What is Benzonatate?
Benzonatate is the ester that results from the formal condensation of 4-butylaminobenzoic acid and nonaethylene glycol monomethyl ether. It is similar to procaine and benzocaine in terms of its structural make-up. It is a non-narcotic cough medicine belonging to the class of medications called antitussives, which basically are the cough suppressants that help in relieving the cough reflex.
The FDA approved benzonatate in 1958 under the trade name Tessalon Perles. It was made available as a prescription medicine for the treatment of cough in individuals over the age of 10. At present, It is the only non-opioid antitussive available by prescription.
Chemical Structure & Properties
|Name of Product||Benzonatate|
|IUPAC Name||2-[2-[2-[2-[2-[2-[2-[2-(2-methoxyethoxy)ethoxy]ethoxy]ethoxy]ethoxy]ethoxy]ethoxy]ethoxy]ethyl 4-(butylamino)benzoate|
|Synonyms||Benzononatine; Tessalon; Benzononantin; Exangit; Ventussin; Benzonatato; Benzonatatum; Zonatuss|
|Molecular Weight||603.7 g/mol|
|Appearance (Color)||Colorless to faintly yellow oil|
|Solubility||Soluble in most organic solvents except aliphatic hydrocarbons|
Benzonatate is a medication that is prescribed to patients suffering from severe coughing that is brought on by a variety of respiratory conditions or infections. These conditions include bronchitis, asthma, pneumonia, pneumothorax, opiate-resistant cough in lung cancer, emphysema and the infectious common cold.
The usage of benzonatate in the treatment of hiccups has been demonstrated to be effective.
Because benzonatate is a local anaesthetic, the liquid that is contained within the capsule can be placed in the mouth to numb the oropharynx in preparation for awake intubation.
How does Benzonatate work as cough suppressant?
Benzonatate shares the chemistry and pharmacology of other local anaesthetic, such as tetracaine and procaine. It is a potent voltage-gated sodium channel inhibitor. After being absorbed and circulating to the respiratory tract, benzonatate acts as a local anaesthetic by reducing the sensitivity of vagal afferent fibres and stretch receptors in the bronchi, alveoli, and pleura in the lower airway and lung. This inhibits their activity and diminishes the cough reflex. Thus, it works by numbing the throat and the lungs, which makes the cough reflex less active.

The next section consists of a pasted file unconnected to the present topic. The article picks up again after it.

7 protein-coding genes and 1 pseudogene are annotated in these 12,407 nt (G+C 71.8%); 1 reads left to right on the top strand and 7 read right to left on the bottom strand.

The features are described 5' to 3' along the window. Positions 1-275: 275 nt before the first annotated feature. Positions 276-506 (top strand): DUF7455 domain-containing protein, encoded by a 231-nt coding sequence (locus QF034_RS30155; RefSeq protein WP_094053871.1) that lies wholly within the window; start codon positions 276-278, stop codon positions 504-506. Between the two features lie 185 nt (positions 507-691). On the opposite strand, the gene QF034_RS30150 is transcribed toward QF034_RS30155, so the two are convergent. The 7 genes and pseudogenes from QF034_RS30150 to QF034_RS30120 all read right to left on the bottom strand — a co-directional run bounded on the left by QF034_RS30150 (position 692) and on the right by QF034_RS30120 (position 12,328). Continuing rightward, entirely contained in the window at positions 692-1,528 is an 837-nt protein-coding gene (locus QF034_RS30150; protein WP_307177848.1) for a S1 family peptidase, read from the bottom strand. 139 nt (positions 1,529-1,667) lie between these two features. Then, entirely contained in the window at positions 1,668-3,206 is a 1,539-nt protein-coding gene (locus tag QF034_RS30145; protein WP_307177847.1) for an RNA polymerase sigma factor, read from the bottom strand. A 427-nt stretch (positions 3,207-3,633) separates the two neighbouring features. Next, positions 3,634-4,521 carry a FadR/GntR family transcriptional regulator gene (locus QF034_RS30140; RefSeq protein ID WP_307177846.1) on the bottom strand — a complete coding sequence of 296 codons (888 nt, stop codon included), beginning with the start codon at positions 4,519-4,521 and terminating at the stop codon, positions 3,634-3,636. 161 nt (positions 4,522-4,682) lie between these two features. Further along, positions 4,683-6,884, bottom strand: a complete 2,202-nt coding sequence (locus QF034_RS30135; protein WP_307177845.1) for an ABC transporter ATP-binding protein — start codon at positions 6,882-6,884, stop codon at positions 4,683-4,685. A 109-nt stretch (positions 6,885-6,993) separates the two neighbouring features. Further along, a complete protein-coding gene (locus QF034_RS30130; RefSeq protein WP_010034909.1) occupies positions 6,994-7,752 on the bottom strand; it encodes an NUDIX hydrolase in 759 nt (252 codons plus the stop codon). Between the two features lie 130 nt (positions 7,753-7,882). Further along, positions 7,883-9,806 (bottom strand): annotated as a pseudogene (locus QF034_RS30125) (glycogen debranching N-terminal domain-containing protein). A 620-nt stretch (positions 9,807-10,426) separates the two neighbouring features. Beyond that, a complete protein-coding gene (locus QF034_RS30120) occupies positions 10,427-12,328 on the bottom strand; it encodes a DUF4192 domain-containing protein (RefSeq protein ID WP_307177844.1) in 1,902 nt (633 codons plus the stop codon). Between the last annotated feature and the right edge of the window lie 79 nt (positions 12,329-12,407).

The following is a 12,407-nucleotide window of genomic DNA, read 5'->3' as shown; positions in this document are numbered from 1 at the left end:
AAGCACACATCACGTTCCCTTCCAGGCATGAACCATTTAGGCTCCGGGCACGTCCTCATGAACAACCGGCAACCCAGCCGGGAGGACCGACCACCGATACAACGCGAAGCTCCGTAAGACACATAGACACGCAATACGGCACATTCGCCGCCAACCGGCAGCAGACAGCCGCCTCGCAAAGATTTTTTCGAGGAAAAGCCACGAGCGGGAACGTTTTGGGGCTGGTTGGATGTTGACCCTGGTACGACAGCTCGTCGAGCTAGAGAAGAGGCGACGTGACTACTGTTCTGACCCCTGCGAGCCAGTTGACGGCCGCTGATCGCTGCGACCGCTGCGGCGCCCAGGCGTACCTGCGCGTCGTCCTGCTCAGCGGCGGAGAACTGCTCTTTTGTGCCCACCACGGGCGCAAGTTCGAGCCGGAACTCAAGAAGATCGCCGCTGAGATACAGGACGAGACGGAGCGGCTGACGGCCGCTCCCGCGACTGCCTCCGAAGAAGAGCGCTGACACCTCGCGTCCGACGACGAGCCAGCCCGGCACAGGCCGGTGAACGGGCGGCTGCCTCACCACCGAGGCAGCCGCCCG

In addition, benzonatate possesses central antitussive activity, which makes it effective in treating coughs. It does this by blocking the transmission of impulses that are sent to the vagal nuclei of the medulla during the cough reflex. However, there is minimal inhibition of the respiratory center at a therapeutic dosage.
Benzonatate and COVID
The infection by SARS-CoV-2 virus in Coronavirus disease (COVID-19) is accompanied by chronic cough. According to an article published on GoodRx, the use of benzonatate has been shown to be beneficial in reducing coughing in a number of the patients. Owing to its sedative action, it numbs the throat and helps reduce the reflex to cough.
Dosage and Route of Administration
Though the medicine comes in oral capsule form that you take by mouth in the whole content, but it not to be break, chewed, sucked or cut. The quantity depends on the age, treatment condition, other ongoing medical conditions, reaction with the first dose, etc. It comes in 100mg, 150mg and 200mg strength.
- For adults: It is prescribed as 100-200 mg three times a day which means a maximum of 600mg per day.
- For children: The age group of 11-17 years is prescribed the same maximum of 600mg per day.
- For children (under the age of 10): It is not recommended for children below the age group of 10 years, due to the side effects.
According to reports, the margin of safety for using benzonatate seems to be rather low, despite the fact that it has a long history of usage that has always been safe and suitable. In approximately 15 to 20 minutes, benzonatate overdose symptoms can be identified.
If capsules are chewed or dissolved in the mouth, fast oropharyngeal anesthesia will develop, which may lead to choking and airway obstruction. Restlessness, tremors, seizures, trembling or shaking of the hands or feet, abnormal heart rhythms (cardiac arrhythmia), cerebral edema, absent breathing (apnea), and tachycardia are the observed symptoms of benzonatate overdosage. Coma and cardiac arrest leading to death can also occur in severe cases. Children are at an increased risk for toxicity.
The treatment focuses on gastric content removal and symptoms management.
There is a possibility that benzonatate will react negatively with other pharmaceuticals or dietary supplements.
If you take benzonatate with other medicines that cause drowsiness, the impact may become even more pronounced. Thus, before taking any opioid medication, sleeping pills, muscle relaxants, or medication for anxiety or seizures, make sure to consult with your primary care physician.